In what seems to be the climax of the film, Maria and Valentine hike out into the valley to observe the Maloja snake. The two women vanish from view into a crag in the mountainside, and the camera lingers on the knoll, waiting for them to emerge again into view. When this same shot is employed near the beginning of the film, we are rewarded: Maria and Rosa, Wilhelm’s wife, reenter the shot and stride to the grassy mountainside overlooking the Maloja Pass. This second time, Maria emerges and sinks to the ground, pointing and exclaiming — with a kind of desperation that borders on euphoria — “Is that the snake? No, no, it’s not. Oh wait, yes, it is. It’s turning into the snake!”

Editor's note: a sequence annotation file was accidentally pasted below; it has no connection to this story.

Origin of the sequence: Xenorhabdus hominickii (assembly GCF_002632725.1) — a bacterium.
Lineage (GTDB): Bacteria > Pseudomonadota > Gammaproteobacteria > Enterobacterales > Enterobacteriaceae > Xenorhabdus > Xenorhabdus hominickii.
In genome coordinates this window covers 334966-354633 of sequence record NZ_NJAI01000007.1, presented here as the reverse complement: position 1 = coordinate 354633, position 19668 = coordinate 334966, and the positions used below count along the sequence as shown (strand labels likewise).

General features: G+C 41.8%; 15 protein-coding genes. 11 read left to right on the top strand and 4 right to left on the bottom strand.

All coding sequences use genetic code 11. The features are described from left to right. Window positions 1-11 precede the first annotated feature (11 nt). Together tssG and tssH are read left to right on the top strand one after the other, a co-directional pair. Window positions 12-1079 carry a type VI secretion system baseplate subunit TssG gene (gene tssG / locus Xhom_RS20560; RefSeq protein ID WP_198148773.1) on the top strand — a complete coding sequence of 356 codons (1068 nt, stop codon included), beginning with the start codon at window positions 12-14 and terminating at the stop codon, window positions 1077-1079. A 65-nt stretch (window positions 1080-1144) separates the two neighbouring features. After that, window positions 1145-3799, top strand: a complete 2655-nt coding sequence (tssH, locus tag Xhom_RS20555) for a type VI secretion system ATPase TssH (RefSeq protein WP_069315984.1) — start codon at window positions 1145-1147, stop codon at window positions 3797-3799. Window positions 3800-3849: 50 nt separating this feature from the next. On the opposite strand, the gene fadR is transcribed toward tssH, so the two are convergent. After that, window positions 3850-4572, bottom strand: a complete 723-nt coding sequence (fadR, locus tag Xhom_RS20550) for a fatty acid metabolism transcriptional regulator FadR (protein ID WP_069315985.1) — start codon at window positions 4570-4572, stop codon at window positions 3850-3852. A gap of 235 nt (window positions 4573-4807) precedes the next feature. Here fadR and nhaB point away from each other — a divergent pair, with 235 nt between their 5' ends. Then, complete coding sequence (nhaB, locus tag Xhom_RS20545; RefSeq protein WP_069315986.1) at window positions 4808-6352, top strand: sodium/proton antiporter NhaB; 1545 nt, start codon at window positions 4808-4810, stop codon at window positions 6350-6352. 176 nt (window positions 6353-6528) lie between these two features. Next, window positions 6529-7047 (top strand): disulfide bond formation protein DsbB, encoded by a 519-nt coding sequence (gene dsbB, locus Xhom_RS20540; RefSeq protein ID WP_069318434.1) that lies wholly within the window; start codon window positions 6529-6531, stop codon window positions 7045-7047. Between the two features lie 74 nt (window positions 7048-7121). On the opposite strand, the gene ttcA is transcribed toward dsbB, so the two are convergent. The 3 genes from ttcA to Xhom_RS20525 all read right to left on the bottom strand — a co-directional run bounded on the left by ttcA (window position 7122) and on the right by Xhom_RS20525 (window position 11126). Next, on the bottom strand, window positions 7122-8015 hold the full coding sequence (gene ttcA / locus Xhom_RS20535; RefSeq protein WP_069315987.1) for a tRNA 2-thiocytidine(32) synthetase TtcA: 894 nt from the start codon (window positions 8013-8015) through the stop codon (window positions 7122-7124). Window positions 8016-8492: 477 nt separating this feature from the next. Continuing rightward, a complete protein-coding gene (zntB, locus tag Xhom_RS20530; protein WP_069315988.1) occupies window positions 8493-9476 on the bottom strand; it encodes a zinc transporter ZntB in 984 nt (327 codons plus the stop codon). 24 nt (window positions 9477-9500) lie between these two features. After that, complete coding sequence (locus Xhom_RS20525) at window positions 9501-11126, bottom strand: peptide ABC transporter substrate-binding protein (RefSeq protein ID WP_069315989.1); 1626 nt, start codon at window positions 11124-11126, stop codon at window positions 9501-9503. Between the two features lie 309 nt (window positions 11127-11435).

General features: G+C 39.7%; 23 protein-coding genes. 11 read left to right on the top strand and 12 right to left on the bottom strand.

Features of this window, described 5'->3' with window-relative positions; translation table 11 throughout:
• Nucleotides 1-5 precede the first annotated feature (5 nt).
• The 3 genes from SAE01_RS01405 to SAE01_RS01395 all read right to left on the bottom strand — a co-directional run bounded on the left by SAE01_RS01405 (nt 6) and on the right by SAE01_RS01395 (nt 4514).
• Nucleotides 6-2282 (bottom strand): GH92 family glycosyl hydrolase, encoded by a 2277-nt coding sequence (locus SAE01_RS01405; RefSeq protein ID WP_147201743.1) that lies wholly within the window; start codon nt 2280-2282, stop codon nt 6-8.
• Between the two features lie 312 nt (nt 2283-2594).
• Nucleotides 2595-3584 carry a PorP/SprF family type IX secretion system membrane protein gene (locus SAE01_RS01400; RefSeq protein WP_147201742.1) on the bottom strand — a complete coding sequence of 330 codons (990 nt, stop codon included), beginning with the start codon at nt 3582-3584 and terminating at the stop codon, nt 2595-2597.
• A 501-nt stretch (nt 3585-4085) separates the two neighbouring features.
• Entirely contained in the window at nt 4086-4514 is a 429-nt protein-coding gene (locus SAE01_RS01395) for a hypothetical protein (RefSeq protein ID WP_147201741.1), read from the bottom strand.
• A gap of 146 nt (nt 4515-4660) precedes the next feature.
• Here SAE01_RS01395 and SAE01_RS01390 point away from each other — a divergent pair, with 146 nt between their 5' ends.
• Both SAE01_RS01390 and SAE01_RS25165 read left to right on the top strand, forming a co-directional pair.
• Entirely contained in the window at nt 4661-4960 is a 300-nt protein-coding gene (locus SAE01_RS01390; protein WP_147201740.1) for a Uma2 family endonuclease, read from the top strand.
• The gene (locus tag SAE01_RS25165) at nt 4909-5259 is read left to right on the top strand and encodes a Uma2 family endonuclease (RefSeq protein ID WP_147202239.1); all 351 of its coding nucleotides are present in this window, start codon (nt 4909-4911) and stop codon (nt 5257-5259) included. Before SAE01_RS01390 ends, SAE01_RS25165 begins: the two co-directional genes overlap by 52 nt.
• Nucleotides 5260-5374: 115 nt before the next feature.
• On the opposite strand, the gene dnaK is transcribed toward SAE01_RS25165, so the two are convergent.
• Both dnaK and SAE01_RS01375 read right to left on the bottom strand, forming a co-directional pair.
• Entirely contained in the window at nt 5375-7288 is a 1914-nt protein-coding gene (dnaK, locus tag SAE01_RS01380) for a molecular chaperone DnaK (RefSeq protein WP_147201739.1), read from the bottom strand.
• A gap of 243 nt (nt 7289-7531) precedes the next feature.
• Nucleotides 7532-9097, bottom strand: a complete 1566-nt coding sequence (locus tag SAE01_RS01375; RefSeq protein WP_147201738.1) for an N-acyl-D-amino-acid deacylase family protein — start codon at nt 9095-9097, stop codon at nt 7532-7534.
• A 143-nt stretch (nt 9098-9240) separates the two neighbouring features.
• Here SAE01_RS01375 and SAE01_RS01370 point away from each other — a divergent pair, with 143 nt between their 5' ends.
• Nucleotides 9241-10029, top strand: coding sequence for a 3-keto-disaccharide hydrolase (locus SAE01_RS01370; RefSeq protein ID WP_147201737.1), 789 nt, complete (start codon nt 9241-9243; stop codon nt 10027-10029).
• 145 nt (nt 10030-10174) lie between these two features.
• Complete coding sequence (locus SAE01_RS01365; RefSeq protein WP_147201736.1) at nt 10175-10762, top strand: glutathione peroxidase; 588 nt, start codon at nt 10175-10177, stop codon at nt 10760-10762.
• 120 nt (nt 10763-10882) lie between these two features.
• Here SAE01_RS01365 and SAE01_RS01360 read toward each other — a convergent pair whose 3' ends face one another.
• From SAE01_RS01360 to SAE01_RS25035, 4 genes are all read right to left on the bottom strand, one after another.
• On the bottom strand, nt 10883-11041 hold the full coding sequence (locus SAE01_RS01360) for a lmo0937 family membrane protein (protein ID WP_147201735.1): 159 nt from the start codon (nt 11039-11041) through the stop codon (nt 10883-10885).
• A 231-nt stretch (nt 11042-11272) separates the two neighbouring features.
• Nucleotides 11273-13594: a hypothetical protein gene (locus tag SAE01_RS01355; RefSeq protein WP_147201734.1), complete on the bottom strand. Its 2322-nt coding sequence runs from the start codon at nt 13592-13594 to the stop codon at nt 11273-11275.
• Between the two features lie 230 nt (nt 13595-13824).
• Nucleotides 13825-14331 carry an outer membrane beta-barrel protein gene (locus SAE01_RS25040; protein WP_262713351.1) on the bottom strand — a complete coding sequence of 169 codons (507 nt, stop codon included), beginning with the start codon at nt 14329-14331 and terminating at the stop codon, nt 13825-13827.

But Valentine never reappears. She receives no further mention in the final half-hour of the film. Such unsettling ambiguity recalls Ingmar Bergman’s Persona, and Susan Sontag’s illuminating review of that film, published in 1967, could just as easily describe Clouds of Sils Maria. The film’s discordant internal relations, she argues, “are only transposed intact when the whole film is relocated in the mind.” That is not to say that the film is wholly subjective, but rather that its vertiginous refraction thwarts all attempts to construct what Sontag calls a “single, plausible anecdote.” Just before she disappears, Valentine tells Maria, “the play is like an object; it changes perspective based on where you’re standing.”